A NEW report by South Africa’s Standard Bank reveals that unstable and weakening local currencies, foreign currency shortages, and poor infrastructure are squeezing trade in Africa. The 2023 Standard Bank Trade Barometer report provides insights into the difficulties encountered by African businesses in ten countries as they strive to boost trade at domestic, regional, and international levels.
Compiled by Standard Bank, the largest bank on the continent in terms of assets, the Trade Barometer report offers data on economic conditions in South Africa, Nigeria, Kenya, Angola, Ghana, Mozambique, Namibia, Tanzania, Uganda, and Zambia.
The report underscores that seven out of ten countries experienced currency depreciation against the US dollar between 2021 and 2022, and it anticipates further depreciation in 2023. This depreciation is largely attributed to interest rate hikes in the United States, which bolster the strength of the dollar.
Furthermore, many of these nations are grappling with exchange rate volatility and capital flight, driven by higher interest rates in advanced economies.
The devaluation of local currencies is also contributing to escalating sovereign debt levels and worsening foreign currency shortages.
Despite several of the countries in the report achieving robust economic growth in the wake of the Covid-19 pandemic, they have been impacted by tightening global financial conditions, the consequences of Russia’s invasion of Ukraine, and ongoing climate-related challenges, according to the survey’s findings.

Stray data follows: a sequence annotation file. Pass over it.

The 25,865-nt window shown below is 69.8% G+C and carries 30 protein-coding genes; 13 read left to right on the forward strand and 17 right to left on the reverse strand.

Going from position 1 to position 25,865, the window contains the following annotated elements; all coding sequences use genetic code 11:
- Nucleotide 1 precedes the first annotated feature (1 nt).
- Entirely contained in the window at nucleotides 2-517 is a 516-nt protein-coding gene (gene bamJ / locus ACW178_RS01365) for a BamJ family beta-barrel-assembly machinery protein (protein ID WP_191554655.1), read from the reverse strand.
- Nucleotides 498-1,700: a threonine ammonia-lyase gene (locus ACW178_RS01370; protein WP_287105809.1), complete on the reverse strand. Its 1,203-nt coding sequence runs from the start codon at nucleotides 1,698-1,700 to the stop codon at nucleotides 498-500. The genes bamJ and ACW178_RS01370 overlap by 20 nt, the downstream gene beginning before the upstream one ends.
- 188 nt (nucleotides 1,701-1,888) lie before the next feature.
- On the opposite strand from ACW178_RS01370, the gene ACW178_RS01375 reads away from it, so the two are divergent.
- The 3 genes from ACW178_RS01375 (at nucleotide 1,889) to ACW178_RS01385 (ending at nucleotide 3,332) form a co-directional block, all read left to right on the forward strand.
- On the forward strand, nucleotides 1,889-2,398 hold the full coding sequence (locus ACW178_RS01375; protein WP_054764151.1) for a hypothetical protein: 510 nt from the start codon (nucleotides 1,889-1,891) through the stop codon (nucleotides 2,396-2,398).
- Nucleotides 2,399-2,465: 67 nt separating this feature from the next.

Philip Myburgh, Head of Trade & Africa-China at Standard Bank, commented in the report, saying, ‘Collectively, these headwinds are significantly impeding business growth and cross-border trade as enterprises struggle to acquire foreign currency to cover imports.’
He added, ‘Overall, the ease of intra-African trade sentiment remains constrained by negative perceptions of infrastructure, complex policies, and high import and export duties.’
The report reveals that the state of power supply, particularly in South Africa, Tanzania, and Nigeria, and the condition of road and rail infrastructure, particularly in Zambia, are significant obstacles to business operations in these countries.
While business confidence is improving in many of the surveyed nations, South Africa has experienced a contrasting trend due to an ongoing power crisis.
The findings of the Standard Bank Trade Barometer report highlight the pressing challenges facing African businesses as they navigate currency instability and infrastructure deficiencies, emphasising the need for strategic solutions to promote sustainable trade growth across the continent.